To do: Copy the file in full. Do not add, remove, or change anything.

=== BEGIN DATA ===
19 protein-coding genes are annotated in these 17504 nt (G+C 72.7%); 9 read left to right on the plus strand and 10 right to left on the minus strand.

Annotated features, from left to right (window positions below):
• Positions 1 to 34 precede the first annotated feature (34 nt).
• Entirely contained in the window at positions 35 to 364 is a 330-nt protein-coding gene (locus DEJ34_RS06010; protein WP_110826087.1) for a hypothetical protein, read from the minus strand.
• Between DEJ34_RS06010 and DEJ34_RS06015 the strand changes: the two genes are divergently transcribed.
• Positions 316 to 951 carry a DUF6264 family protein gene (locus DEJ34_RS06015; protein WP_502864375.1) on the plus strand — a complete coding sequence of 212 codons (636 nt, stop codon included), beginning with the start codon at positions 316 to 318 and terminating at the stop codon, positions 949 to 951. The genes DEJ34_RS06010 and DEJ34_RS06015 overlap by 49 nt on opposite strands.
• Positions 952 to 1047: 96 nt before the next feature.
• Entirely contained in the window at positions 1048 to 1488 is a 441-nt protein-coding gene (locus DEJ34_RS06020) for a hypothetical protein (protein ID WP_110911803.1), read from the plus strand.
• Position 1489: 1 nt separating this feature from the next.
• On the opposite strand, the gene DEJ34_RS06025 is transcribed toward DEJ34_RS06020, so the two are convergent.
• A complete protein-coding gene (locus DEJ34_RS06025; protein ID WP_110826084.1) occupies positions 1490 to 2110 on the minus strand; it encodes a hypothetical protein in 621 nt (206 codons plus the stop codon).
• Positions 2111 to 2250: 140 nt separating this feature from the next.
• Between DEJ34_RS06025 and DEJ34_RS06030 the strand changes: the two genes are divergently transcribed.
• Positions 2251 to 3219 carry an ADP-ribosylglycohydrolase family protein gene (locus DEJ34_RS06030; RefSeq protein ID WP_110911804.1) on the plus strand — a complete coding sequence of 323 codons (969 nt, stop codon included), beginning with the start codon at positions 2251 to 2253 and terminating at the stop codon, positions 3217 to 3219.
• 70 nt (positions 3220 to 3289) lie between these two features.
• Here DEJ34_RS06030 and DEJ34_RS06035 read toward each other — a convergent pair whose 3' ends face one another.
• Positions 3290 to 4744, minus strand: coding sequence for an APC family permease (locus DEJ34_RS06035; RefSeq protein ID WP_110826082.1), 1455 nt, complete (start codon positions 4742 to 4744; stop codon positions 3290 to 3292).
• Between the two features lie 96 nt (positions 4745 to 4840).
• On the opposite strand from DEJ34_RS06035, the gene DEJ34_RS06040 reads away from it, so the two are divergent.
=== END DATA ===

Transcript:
19 protein-coding genes are annotated in these 17504 nt (G+C 72.7%); 9 read left to right on the plus strand and 10 right to left on the minus strand.

Annotated features, from left to right (window positions below):
• Positions 1 to 34 precede the first annotated feature (34 nt).
• Entirely contained in the window at positions 35 to 364 is a 330-nt protein-coding gene (locus DEJ34_RS06010; protein WP_110826087.1) for a hypothetical protein, read from the minus strand.
• Between DEJ34_RS06010 and DEJ34_RS06015 the strand changes: the two genes are divergently transcribed.
• Positions 316 to 951 carry a DUF6264 family protein gene (locus DEJ34_RS06015; protein WP_502864375.1) on the plus strand — a complete coding sequence of 212 codons (636 nt, stop codon included), beginning with the start codon at positions 316 to 318 and terminating at the stop codon, positions 949 to 951. The genes DEJ34_RS06010 and DEJ34_RS06015 overlap by 49 nt on opposite strands.
• Positions 952 to 1047: 96 nt before the next feature.
• Entirely contained in the window at positions 1048 to 1488 is a 441-nt protein-coding gene (locus DEJ34_RS06020) for a hypothetical protein (protein ID WP_110911803.1), read from the plus strand.
• Position 1489: 1 nt separating this feature from the next.
• On the opposite strand, the gene DEJ34_RS06025 is transcribed toward DEJ34_RS06020, so the two are convergent.
• A complete protein-coding gene (locus DEJ34_RS06025; protein ID WP_110826084.1) occupies positions 1490 to 2110 on the minus strand; it encodes a hypothetical protein in 621 nt (206 codons plus the stop codon).
• Positions 2111 to 2250: 140 nt separating this feature from the next.
• Between DEJ34_RS06025 and DEJ34_RS06030 the strand changes: the two genes are divergently transcribed.
• Positions 2251 to 3219 carry an ADP-ribosylglycohydrolase family protein gene (locus DEJ34_RS06030; RefSeq protein ID WP_110911804.1) on the plus strand — a complete coding sequence of 323 codons (969 nt, stop codon included), beginning with the start codon at positions 2251 to 2253 and terminating at the stop codon, positions 3217 to 3219.
• 70 nt (positions 3220 to 3289) lie between these two features.
• Here DEJ34_RS06030 and DEJ34_RS06035 read toward each other — a convergent pair whose 3' ends face one another.
• Positions 3290 to 4744, minus strand: coding sequence for an APC family permease (locus DEJ34_RS06035; RefSeq protein ID WP_110826082.1), 1455 nt, complete (start codon positions 4742 to 4744; stop codon positions 3290 to 3292).
• Between the two features lie 96 nt (positions 4745 to 4840).
• On the opposite strand from DEJ34_RS06035, the gene DEJ34_RS06040 reads away from it, so the two are divergent.